Today marks the birthday of one of the most well-known film composers of our time, John Williams. Williams early days as a jazz pianist and performer led him to Hollywood where he would record with the likes of Marty Paich, Andre Previn, Stanley Wilson (performing and writing music for M Squad) Henry Mancini (an exquisite performance can be heard on "Dreamsville" from Peter Gunn), and Elmer Bernstein (he is the soloist for that gorgeous theme in To Kill a Mockingbird) among others. Those connections would eventually get him some TV scoring gigs and eventually he would move into feature scoring.
Williams' comedy films in the 1960s (How to Steal a Million, Bachelor Flat, Fitzwilly) owe a great deal to Mancini's style and approach. It was during that decade that he would pen some iconic themes for Irwin Allen's TV Series' Lost in Space, The Time Tunnel, and Land of the Giants. While his score for The Reivers (1969) is an excellent exploration of Americana and whimsy and earn him an Oscar nod, I have always felt that his work for 1965's None But the Brave a rather engaging work. It was the former though that would begin to open even more doors for Williams moving forward as it would get the notice of a young director named Steven Spielberg.
In that period towards the end of the 1960s and the beginning of the 1970s, Williams was attached to musical projects, the most known of those being his work on Fiddler On The Roof (which just got another 3-disc special edition release last year from La-La Land Records). His music was also part of one of the most notorious Super Bowl cutaways when the game ran long and NBC cutaway for its presentation of Heidi!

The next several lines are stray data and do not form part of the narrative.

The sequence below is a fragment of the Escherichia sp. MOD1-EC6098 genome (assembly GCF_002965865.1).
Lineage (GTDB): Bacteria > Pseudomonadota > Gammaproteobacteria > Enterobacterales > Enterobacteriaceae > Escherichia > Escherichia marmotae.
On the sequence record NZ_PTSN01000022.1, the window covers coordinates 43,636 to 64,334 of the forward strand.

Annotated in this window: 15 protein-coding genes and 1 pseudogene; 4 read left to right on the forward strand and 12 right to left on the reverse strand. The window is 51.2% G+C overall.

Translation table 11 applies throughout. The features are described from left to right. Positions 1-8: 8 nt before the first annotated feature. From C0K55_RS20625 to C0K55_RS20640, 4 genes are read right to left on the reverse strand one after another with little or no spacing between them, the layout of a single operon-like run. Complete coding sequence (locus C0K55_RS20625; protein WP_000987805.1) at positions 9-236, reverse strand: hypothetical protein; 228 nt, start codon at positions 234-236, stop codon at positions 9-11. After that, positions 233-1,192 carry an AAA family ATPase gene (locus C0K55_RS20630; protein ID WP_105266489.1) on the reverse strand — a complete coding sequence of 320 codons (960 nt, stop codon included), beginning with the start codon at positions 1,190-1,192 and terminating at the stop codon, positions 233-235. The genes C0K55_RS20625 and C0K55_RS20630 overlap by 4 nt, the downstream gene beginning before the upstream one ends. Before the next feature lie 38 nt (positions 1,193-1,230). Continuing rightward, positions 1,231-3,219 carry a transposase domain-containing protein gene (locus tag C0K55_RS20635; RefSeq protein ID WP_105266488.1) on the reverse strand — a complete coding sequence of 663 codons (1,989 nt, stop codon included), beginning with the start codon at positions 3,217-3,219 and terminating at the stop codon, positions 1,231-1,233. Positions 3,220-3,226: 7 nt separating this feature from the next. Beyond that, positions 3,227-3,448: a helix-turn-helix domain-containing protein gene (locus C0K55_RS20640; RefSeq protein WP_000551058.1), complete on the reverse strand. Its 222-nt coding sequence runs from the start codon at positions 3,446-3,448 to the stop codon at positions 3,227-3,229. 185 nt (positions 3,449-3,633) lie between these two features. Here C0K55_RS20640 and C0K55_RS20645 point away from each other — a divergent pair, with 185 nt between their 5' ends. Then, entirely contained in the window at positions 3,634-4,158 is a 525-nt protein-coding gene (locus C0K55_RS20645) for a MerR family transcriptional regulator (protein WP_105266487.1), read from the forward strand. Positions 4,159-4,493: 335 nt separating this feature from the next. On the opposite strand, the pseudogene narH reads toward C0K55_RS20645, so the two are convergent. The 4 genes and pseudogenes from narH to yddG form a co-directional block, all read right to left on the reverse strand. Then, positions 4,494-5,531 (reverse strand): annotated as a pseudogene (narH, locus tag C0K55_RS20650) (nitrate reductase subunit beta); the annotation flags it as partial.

For a while, Williams would become the go-to disaster movie composer with successes for the films The Poseidon Adventure and The Towering Inferno (both for Irwin Allen). One might also think of Jaws flirting a bit in that genre but even with the surprise success of that film, Williams' other projects were gaining him attention from another Mark Rydell film, The Cowboys (1971) that is a full Copland-esque furtherance of Williams' Americana adaptations into his own work. His avantgarde score for Altman's Images (1972) is the closest to his contemporary concert style that would appear for some time in his film work. And while the adaptation of the popular novel Black Sunday (1976) was perhaps the film that was supposed to get him noticed more (the finale of that film's score has surprising similarities to what Williams would do for Star Wars the next year), it was his work first for Close Encounters of the Third Kind that captured the imagination first (there was even a disco version of the theme as a 45 rpm bonus with the soundtrack release!). After the success of Star Wars, Williams began a stream of amazing scores from 1978's iconic Superman to excellent scores for The Fury and the following year's Dracula. The bomb that was Spielberg's 1941 could have ended the run, but Williams was already working on The Empire Strikes Back which would further raise his profile that really established his work from that moment on. It would lead to his being asked to become the Conductor for the Boston Pops, succeeding the orchestra's long-standing leader Arthur Fiedler, a move that seemed controversial at the time but which inadvertently led to a gradual increase and acceptance of film music in first pops concerts and in the concert hall overall. No one at that time would have thought the orchestra would someday be performing original orchestrations to picture for sold out concerts!